Cycling is the newest gem in Saudi Arabia's expanding collection of sporting jewels as the conservative Gulf monarchy and its neighbours invest hugely in sport to burnish their international image and diversify their economies.
This week's Saudi Tour is the first of three stage races in the Arabian Peninsula in February, with competitions also scheduled in Oman and the United Arab Emirates.
The event is unfolding in a vast region of northwestern Saudi Arabia © Thomas SAMSON / AFP
Among the riders are Dutch sprinter Dylan Groenewegen, a winner of five stages at the Tour de France, and German veteran John Degenkolb, who has claimed titles at Paris-Roubaix and Milan-San Remo.
The event is unfolding in a vast region of northwestern Saudi Arabia the size of Belgium that is home to UNESCO-listed archaeological sites and canyons -- but few spectators.
An ostentatious competition launch last weekend featured a dazzling drone show, while the competitors are feted at every presentation, with podiums erected in the middle of the desert or atop exposed boulders.
The absence of large crowds - only a few dozen fans gathered at the finish line of stage one on Monday - offers riders a more relaxed atmosphere, with some able to sip a coffee shortly before the start.
A demanding course snaking through high-lying plateaus tests the teams' endurance as the riders contend with fierce winds, a sandstorm and the threat of camels and donkeys crossing the road.
Growing sports portfolio
But the real stakes are arguably diplomatic.
The tour in Al-Ula adds to Saudi Arabia and its regional neighbours' long-term quest to wield soft power through sport and wean economies off the huge revenues generated for decades by fossil fuels exports.
This has included Saudi Arabian club Al Nassr signing football superstar Cristiano Ronaldo and investments in teams such as Newcastle United - potentially the prelude to a successful World Cup bid after Qatar organised last year's edition.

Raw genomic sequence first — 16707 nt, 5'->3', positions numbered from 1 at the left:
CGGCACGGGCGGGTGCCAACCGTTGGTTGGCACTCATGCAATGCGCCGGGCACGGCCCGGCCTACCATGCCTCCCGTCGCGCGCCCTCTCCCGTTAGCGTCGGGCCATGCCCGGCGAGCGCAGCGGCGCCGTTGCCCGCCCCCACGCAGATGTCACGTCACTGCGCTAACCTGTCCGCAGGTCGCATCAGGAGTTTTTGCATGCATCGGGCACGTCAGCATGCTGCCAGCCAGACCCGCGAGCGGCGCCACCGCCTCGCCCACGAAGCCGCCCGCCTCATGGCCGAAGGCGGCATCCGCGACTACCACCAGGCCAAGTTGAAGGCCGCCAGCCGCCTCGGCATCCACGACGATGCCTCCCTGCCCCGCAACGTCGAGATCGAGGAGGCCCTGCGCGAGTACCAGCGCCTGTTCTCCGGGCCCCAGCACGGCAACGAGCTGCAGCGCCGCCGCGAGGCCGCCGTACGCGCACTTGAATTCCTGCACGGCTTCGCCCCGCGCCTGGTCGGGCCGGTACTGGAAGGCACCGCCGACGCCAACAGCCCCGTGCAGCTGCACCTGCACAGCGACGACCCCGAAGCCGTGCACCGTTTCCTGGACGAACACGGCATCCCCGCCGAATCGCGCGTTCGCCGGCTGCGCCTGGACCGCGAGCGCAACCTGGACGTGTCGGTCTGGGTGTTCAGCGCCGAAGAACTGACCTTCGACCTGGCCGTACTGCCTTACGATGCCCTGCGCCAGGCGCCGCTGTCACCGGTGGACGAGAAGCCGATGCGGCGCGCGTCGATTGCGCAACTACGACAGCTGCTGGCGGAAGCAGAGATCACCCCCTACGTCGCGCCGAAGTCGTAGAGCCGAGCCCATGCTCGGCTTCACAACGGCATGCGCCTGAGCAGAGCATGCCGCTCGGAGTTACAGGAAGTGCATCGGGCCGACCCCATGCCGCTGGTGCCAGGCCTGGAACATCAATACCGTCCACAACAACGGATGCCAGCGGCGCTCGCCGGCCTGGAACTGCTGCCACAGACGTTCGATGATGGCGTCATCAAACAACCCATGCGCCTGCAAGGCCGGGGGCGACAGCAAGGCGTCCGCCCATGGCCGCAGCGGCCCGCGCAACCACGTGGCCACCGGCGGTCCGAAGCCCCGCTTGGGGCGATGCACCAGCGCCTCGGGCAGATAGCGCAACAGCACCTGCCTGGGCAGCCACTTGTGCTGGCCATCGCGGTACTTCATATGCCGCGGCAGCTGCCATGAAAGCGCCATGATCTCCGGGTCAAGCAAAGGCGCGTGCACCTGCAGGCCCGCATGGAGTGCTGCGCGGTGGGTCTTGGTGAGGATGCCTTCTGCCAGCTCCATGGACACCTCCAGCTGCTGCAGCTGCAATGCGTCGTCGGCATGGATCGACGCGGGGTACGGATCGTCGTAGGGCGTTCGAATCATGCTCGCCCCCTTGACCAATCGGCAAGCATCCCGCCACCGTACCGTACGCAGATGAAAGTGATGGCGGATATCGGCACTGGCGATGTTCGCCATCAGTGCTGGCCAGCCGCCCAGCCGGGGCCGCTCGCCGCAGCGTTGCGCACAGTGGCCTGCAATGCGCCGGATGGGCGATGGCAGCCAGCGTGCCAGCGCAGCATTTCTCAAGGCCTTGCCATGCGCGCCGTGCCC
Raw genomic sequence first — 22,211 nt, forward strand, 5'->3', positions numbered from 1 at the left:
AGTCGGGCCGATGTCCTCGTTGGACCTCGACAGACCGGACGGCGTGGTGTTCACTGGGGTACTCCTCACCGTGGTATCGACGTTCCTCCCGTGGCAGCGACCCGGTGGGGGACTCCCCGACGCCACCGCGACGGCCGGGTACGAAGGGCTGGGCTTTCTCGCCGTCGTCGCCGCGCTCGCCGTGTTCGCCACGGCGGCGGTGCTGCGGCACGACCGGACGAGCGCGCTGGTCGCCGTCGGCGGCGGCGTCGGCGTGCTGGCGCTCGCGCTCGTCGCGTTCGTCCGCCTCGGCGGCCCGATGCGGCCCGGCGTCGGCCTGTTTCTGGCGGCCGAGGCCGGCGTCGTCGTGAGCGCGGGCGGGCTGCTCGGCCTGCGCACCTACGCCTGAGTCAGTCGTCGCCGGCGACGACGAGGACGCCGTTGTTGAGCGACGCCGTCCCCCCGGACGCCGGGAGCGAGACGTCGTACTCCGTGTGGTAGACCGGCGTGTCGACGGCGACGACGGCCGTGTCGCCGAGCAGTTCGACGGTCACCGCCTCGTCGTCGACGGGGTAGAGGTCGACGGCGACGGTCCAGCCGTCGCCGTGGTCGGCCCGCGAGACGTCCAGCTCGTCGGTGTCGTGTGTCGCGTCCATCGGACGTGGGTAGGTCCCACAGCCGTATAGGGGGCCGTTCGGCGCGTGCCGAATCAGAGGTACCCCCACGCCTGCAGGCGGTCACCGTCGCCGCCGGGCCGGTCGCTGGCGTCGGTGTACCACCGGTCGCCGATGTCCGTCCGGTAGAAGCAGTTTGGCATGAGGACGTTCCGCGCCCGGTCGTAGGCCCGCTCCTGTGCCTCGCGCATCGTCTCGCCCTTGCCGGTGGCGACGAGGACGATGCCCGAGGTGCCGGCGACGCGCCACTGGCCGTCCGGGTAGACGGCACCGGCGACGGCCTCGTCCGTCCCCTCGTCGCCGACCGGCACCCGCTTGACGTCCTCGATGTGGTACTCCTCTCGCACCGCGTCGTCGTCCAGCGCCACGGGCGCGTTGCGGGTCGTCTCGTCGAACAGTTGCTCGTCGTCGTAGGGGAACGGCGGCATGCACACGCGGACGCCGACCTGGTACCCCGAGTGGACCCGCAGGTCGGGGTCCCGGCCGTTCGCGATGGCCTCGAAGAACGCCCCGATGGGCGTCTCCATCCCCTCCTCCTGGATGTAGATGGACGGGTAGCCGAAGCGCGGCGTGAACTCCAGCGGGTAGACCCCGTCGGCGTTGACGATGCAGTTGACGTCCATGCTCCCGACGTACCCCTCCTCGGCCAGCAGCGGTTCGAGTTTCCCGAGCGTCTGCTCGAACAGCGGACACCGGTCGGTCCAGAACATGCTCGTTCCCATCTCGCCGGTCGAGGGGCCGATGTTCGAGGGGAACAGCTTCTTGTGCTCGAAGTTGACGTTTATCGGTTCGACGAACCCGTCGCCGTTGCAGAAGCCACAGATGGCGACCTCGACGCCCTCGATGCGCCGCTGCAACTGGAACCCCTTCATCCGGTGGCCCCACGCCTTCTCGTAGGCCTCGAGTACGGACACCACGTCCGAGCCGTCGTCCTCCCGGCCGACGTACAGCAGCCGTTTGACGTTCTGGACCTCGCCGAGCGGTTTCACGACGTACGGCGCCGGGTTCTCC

On Wednesday, Saudi Arabia was selected to host football's 2027 Asian Cup, adding to a portfolio of major events including the 2029 Asian Winter Games - to be held on artificial snow - and the 2034 Asian Games.
According to media reports, the kingdom has also tried to acquire the ownership of Formula One.
'Cycling capital of Saudi Arabia'
Cycling is no exception to the trend. Apart from this month's races, three of the UCI World Tour's 18 teams have a Gulf country as a major sponsor.
They include two-time Tour de France champion Tadej Pogacar's Team UAE, Team Bahrain Victorious and Australia's Jayco, co-sponsored by AlUla to the tune of $7 million per year.
Phillip Jones, chief destination management and marketing officer at the Royal Commission for AlUla, told AFP the goal was to make the location "the cycling capital of Saudi Arabia if not the Middle East".
The authorities aim to foster luxury tourism in Al-Ula as part of the multi-billion-dollar "Vision 2030" national development project launched by Saudi Crown Prince Mohammed bin Salman.
One early beneficiary are the Saudi Tour competitors, put up in luxury lodges costing 1,000 euros (around $1,100) per night at the host country's expense.
The arid and sparsely populated region can offer stays for cyclists during the October-March high season before the searing summer heat, with a commitment to sustainability and respecting the local environment, Jones said.
Organisers Amaury Sport Organisation said they intended to continue developing cycling in the region and are planning to create a women's Saudi Tour, with the UAE Tour offering one this year.
The tour has sparked criticism from human rights campaigners concerned about the kingdom's human rights record, who say it is an example of "sportswashing".
The astronomical sums of money splurged on the event have also created tensions among the cycling community.
Vincent Lavenu, general manager of French team AG2R-Citroën, said other resources were necessary to satisfy world cycling's investment needs from sources other than Saudi Arabia or the UAE.
Riders have been more diplomatic.
"We're part of a system and turning down offers isn't simple. Riders benefit but I think the region here does too," Degenkolb told AFP.
Competitors also appreciated the calm and more informal experience of racing in a remote wilderness compared with the intensity of European tours.
"It's not a holiday but it's a hell of an experience," said Austria's Felix Grossschartner, who thinks having such events one or twice a season would be a great idea.